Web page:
Cardboard Boxes

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We filmed this fascinating movie on the way that cardboard is made from sheets of paper – and then transformed into cardboard boxes at the massive Corruseal factory in Johannesburg, South Africa.

How Cardboard Boxes are made

Today we’re in the Corruseal factory in Johannesburg to see how they make cardboard boxes

This factory produces the cardboard from scratch and then they design and make cardboard boxes of all shapes and sizes for the South African market.There’s a lot to see, so let’s get straight to it

The basic material used to make corrugated cardboard is paper. This arrives at the factory in large rolls which are handled and moved around the factory by forklift trucks fitted with special arms.

The cardboard manufacturing machine is huge, costing over 200 million rand and is imported from Italy. Rolls of paper are placed onto a feeder system which loads them into the machine.

The paper is loaded onto reel stacks and prepared to be fed into the machine.

There are a number of stations that feed paper into the machine. To make single wall cardboard they sandwich a sheet of corrugated paper between an inner liner, which will be the inside of the box and an outer liner which will be the outside of the box.

 

To corrugate the paper it is pressed between a corrugated roller, like this one here, and a pressure roller at high pressure and temperature. This creates a crinkle in the paper which is referred to asa corrugation.

This corrugated paper will form the centre of the cardboard and give it it’s strength.

Starch is used as the glue to join the sheets of paper together. Here enormous bags of powdered starch are loaded onto a mixing machine.

The starch powder is mixed with water and other additives to produce an adhesive of the correct consistency.

The adhesive is applied to the paper as it passes over a roller that is coated with adhesive and the corrugated paper is joined to the inner liner.

 

The paper is heated to between sixty five and eighty five degrees celsius by heated rollers. The heat turns the starch into a gel, bonding the two paper sheets firmly together.

The rollers are heated to 160 degrees celsius using steam which is generated in the factory.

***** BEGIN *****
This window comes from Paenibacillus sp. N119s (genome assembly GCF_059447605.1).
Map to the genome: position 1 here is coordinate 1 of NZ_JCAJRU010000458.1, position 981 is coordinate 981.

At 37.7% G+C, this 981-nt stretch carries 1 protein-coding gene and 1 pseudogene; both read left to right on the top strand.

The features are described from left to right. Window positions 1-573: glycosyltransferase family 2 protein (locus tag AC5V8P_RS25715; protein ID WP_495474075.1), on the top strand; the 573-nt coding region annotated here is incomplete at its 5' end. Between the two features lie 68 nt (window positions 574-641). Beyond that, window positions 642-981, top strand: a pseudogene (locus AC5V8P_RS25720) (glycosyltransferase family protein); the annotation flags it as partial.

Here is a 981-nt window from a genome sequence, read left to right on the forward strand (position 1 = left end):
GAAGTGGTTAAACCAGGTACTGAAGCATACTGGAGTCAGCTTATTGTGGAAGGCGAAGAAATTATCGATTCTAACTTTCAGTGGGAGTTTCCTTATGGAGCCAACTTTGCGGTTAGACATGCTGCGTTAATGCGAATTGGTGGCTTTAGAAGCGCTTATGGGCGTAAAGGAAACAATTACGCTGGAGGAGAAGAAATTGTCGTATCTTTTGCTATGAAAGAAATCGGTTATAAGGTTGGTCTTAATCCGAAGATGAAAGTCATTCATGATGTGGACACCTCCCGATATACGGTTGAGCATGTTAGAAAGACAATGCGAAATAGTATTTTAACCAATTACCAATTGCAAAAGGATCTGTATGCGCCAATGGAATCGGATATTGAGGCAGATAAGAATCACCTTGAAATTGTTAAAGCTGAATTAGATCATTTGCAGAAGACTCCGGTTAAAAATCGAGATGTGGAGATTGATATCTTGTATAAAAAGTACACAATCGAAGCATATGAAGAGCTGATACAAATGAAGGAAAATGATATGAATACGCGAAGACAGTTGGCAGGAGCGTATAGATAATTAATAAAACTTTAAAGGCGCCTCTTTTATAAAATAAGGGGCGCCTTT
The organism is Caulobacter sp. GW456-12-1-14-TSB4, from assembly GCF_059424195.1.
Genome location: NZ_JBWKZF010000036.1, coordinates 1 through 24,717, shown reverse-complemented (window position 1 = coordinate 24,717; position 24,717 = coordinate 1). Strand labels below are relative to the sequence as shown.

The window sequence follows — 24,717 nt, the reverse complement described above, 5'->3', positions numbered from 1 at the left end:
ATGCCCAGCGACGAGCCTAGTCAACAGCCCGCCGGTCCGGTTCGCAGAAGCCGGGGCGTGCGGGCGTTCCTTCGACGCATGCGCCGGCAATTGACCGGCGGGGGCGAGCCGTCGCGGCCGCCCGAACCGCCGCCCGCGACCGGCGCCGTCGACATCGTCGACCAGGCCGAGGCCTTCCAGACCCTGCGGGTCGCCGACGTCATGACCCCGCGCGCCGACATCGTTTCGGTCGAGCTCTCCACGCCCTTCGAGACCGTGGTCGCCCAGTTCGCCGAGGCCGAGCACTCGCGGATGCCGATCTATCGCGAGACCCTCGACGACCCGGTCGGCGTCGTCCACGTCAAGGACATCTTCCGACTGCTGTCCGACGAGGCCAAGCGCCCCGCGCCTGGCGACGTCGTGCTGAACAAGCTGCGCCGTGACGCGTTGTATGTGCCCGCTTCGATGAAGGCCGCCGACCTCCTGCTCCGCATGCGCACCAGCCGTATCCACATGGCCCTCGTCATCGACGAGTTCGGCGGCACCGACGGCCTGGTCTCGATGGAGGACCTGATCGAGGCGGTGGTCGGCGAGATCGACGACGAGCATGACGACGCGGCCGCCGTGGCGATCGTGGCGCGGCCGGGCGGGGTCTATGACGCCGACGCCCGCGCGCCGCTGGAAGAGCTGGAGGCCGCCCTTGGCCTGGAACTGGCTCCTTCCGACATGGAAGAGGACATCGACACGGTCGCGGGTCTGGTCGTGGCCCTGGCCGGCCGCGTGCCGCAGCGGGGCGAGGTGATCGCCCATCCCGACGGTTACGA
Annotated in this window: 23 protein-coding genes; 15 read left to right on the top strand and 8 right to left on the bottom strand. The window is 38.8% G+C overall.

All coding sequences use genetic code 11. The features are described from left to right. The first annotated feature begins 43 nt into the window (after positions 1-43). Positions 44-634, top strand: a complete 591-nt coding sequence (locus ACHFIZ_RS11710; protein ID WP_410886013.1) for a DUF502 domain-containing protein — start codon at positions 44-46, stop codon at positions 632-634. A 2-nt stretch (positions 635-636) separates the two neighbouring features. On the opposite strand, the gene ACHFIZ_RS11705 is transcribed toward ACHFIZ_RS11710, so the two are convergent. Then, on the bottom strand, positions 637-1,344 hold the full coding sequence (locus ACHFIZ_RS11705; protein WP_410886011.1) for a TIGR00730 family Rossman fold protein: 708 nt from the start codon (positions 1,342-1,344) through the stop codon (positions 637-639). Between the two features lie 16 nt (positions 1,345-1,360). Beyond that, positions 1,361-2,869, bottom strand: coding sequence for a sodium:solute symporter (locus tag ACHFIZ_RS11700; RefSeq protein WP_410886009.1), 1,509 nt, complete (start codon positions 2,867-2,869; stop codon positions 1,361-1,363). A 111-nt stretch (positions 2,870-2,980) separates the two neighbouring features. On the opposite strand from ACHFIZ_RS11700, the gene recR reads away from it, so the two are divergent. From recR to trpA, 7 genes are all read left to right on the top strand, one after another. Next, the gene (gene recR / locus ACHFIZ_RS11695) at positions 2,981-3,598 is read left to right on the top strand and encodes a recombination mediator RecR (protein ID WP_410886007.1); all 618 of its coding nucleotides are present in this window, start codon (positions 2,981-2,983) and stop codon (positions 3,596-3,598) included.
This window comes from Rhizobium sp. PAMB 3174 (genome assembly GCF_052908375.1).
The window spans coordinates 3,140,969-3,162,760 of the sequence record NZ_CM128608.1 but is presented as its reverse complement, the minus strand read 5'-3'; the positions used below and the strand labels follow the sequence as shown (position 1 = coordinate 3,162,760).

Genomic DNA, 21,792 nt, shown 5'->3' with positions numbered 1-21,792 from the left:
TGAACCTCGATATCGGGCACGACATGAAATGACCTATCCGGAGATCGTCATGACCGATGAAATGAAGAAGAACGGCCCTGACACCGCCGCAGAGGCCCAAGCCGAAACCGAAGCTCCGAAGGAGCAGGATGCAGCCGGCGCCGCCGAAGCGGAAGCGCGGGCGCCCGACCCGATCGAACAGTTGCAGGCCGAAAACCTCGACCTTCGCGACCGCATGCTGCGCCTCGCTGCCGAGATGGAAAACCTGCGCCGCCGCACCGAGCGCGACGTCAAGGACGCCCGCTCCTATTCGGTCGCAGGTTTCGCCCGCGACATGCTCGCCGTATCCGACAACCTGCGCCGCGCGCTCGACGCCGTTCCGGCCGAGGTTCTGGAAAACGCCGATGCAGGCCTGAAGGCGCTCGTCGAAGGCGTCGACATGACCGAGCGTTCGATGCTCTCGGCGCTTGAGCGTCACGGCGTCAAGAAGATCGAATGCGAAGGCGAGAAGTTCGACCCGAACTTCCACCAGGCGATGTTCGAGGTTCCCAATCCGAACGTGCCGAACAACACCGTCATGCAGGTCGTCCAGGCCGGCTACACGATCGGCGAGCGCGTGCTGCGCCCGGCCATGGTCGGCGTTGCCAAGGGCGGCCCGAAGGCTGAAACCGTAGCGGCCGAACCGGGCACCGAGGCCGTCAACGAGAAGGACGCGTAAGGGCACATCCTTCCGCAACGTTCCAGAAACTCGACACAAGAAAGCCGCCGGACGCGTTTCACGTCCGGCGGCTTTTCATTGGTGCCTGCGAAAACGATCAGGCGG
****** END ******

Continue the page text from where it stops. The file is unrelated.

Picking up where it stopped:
After joining, the product is called a single phase web.

 

A double backer machine applies an outer liner, which will become the outside of the box, and a very long sheet of cardboard is formed.

The machine works at very high speed. Here it slows down from producing over 210 metres of cardboard each minute.

The long sheet of cardboard passes through a series of hot plates where the three sheets of paper are bonded together at high temperature and also at high pressure from the rollers.

It is slit to the desired width and cut to the correct length.

 

This machine is able to change to a new size of cardboard box by inserting new design parameters into the computer. Here we can see one run finishing and a new order coming off the production line.

The cardboard is complete.

Stacks of identical cardboard sheets are formed, ready to go off to be made into boxes.

Designing a box is an art. It must be of exactly the right height width and length and constructed from cardboard of a suitable strength and weight It also needs to be cost effective for the final user.

 

Firstly a design is created using CAD software. CAD stands for Computer Aided Design.

Once complete, the design details are fed into the computer of an automated cutting table.

The software controls the creasing and cutting tools, which create all the cut-outs and creases neccessary to make that particular box. This box has been designed to carry export grapes. Both the inner and outer linings must have a fair resistance to moisture.

Once the design has been perfected it’s loaded into the computer of a converter machine. This machine converts sheets of  cardboard into boxes.

The first section prints the colour of the box as well as all of the information and design elements onto the cardboard sheets.

As is exits the machine it is creased and cut to shape.

The factory can produce over 200 tons of cardboard boxes each day to supply the enormous demand of the South African market.

Over 500 thousand tons of paper are kept in stock to ensure that the machines keep operating without pause 24 hours a day.

Here regular slotted cartons are made on a machine that uses glue to join the sides.

Other designs use die cut machinery to make boxes that clip together without needing to be glued. These can be made in many different styles and sizes.

Using a computer, the variety of cardboard box design is almost limitless. Now there’s and interesting job, cardboard box designer. Well, I hope that you’ve enjoyed the movie. I’ll see you in another one soon.